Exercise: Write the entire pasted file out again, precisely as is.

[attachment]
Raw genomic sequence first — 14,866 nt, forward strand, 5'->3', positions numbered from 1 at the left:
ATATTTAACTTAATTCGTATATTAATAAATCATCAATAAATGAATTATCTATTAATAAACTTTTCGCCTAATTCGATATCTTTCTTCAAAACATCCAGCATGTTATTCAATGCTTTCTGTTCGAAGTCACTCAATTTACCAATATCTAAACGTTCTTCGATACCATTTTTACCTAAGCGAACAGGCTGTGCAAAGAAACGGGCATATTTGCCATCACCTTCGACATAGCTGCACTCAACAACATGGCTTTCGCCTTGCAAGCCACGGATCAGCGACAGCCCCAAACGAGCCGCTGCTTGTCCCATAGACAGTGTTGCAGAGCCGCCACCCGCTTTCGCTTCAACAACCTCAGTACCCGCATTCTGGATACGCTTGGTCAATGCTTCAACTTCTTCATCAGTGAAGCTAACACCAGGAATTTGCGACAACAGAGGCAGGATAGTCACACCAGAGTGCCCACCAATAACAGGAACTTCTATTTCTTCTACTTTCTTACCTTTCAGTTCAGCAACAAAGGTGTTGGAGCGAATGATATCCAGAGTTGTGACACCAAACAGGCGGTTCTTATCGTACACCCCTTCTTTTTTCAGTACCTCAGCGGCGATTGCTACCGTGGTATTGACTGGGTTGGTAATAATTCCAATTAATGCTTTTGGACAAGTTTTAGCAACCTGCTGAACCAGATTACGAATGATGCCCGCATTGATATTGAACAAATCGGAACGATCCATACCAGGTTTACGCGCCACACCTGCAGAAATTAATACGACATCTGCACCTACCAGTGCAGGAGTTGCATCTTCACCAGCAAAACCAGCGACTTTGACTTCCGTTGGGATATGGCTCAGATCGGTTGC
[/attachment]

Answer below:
Raw genomic sequence first — 14,866 nt, forward strand, 5'->3', positions numbered from 1 at the left:
ATATTTAACTTAATTCGTATATTAATAAATCATCAATAAATGAATTATCTATTAATAAACTTTTCGCCTAATTCGATATCTTTCTTCAAAACATCCAGCATGTTATTCAATGCTTTCTGTTCGAAGTCACTCAATTTACCAATATCTAAACGTTCTTCGATACCATTTTTACCTAAGCGAACAGGCTGTGCAAAGAAACGGGCATATTTGCCATCACCTTCGACATAGCTGCACTCAACAACATGGCTTTCGCCTTGCAAGCCACGGATCAGCGACAGCCCCAAACGAGCCGCTGCTTGTCCCATAGACAGTGTTGCAGAGCCGCCACCCGCTTTCGCTTCAACAACCTCAGTACCCGCATTCTGGATACGCTTGGTCAATGCTTCAACTTCTTCATCAGTGAAGCTAACACCAGGAATTTGCGACAACAGAGGCAGGATAGTCACACCAGAGTGCCCACCAATAACAGGAACTTCTATTTCTTCTACTTTCTTACCTTTCAGTTCAGCAACAAAGGTGTTGGAGCGAATGATATCCAGAGTTGTGACACCAAACAGGCGGTTCTTATCGTACACCCCTTCTTTTTTCAGTACCTCAGCGGCGATTGCTACCGTGGTATTGACTGGGTTGGTAATAATTCCAATTAATGCTTTTGGACAAGTTTTAGCAACCTGCTGAACCAGATTACGAATGATGCCCGCATTGATATTGAACAAATCGGAACGATCCATACCAGGTTTACGCGCCACACCTGCAGAAATTAATACGACATCTGCACCTACCAGTGCAGGAGTTGCATCTTCACCAGCAAAACCAGCGACTTTGACTTCCGTTGGGATATGGCTCAGATCGGTTGC